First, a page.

As a strong proponent of the feminist and Me Too movements, my heart soars each time a prominent figure with a large platform raises their voice to cement their feet on the right side of history. It is thus, that I could not hold back my applause each time Hareem Farooq and Osman Khalid Butt put forward their staunchly feminist stances at ZAB Media Festival ’19 on a panel discussing women in cinema.
The panel was, undoubtedly, the most engaging and riveting of all the panels at ZMF ’19. Moderated by Manal Faheem Khan, who steered the conversation towards aspects that absolutely needed to be talked about, the panel comprised of Osman Khalid Butt, Fifi Haroon, Hareem Farooq, and Mansha Pasha.
The panel exceeded its time limit – simply by virtue of it being so essential and consuming, that one hour seemed too less to fully encompass the magnanimity of the ongoing conversation.
From Osman Khalid Butt talking about being a male feminist ally in Pakistan – being called a gender traitor in the process – to the panel collectively talking about how the mainstream representation of women divorces them from their sexuality, the panel was filled to the brim with insight that is necessary for today’s climate.
During the conversation, the fact that women are shown in one role, often as decorative ornaments, aiding the male protagonist’s journey, was highlighted and debated against. The need for more female filmmakers who write and direct from a fresh perspective was emphasized upon.
Item numbers were discussed, and it was seen to be quite an agitating topic, too.
Hareem straight up said that she hated the term. Osman talked about how dancing, in itself, is great, but when the camera zooms in on a woman’s body, that is when the song becomes vulgar. It was decided that when the male gaze begins to objectify a woman and the camera angles follow suit, that is when the line between empowerment and objectification becomes blurred.
This led into two very important topics of discussion: Mehwish Hayat and the Me Too movement.
Hareem, Fifi, and Osman vehemently defended Mehwish Hayat against the criticism she received for winning the Tamgha-e-Imtiaz. They asked naysayers to actually go back and do some research on Mehwish’s contributions before smearing her name for no reason whatsoever. Moreover, they expressed their disgust over people using images from Billi to defame Mehwish, when absolutely no one would do the same, should someone like Mohsin Abbas Haider win an award, when he, too, has performed shirtless.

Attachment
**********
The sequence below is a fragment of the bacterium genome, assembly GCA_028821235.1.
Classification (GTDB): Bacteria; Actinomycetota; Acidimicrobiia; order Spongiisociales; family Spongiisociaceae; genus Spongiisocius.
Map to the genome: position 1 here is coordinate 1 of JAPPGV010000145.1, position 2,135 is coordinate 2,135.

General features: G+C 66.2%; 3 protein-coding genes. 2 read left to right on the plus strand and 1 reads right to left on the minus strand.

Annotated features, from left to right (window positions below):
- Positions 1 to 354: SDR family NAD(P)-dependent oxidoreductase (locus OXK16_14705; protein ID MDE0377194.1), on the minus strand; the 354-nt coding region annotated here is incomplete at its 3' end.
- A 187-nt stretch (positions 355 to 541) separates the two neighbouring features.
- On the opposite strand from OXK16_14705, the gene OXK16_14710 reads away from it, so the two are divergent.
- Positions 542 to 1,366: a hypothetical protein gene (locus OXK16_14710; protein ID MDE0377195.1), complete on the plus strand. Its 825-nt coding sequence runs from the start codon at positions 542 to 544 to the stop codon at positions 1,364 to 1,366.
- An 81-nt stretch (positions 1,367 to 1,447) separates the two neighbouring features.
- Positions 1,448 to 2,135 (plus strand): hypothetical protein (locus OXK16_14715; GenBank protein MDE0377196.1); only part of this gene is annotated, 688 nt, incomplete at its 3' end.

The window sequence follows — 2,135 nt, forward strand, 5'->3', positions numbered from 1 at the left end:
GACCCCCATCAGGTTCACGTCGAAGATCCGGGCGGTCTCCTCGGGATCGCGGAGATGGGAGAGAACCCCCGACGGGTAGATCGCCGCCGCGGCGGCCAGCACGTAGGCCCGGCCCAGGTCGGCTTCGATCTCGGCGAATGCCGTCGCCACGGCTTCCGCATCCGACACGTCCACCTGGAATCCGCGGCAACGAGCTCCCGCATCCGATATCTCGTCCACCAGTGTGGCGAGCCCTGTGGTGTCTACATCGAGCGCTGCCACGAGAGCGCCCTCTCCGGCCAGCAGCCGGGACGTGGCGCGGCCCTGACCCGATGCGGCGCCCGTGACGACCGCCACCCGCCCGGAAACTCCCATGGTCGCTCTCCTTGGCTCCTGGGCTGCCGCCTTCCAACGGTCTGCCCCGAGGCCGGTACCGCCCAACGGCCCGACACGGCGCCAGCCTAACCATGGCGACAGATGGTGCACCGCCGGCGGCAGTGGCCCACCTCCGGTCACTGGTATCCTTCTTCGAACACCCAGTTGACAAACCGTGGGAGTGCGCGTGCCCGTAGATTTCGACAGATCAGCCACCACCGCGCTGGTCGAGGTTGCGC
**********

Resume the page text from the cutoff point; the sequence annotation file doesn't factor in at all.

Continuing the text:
This is where Hareem spoke up and raised an extremely important question. She asked the audience why we question a woman who’s contributed to the industry greatly when we don’t question harassers within the industry. She went on to say that harassers walk free and get a ton of support, and even though numerous women come forward with claims, those claims are shunned.
Osman went on to reiterate how that very attitude will prevent victims from coming forward to share their stories, knowing that the backlash will be immense.
The panel capped off with a request to aspiring writers and filmmakers. They asked the upcoming generation to believe in their talent, write new stories and push for change.
The panel fueled an integral discussion – a debate that needs to be had on multiple platforms.
It’s 2019, and we still have instances of women being killed in the name of honor. We have women facing ridiculous amounts of domestic violence. Misogyny is rampant, with its ugly claws embedded into society’s framework.
If you ask a group of girls about whether or not they’ve been harassed at any point in time, chances are, almost all of them will say yes. In fact, Fifi did ask this question at the panel, and while she didn’t ask anyone to raise hands, a collective “yes” heard from the crowd.
For a victim of assault and harassment such as myself, this panel hit home. I saw five people on stage talking about something that not only has impacted me, but countless women within our country, some of whom may not even be alive to talk about the trauma.
To have women defended, represented and elevated on such a platform is a step in the right direction. I sincerely hope this step, this conversation, doesn’t remain limited and confined to a stage within SZABIST and takes our world by storm in a massive way.
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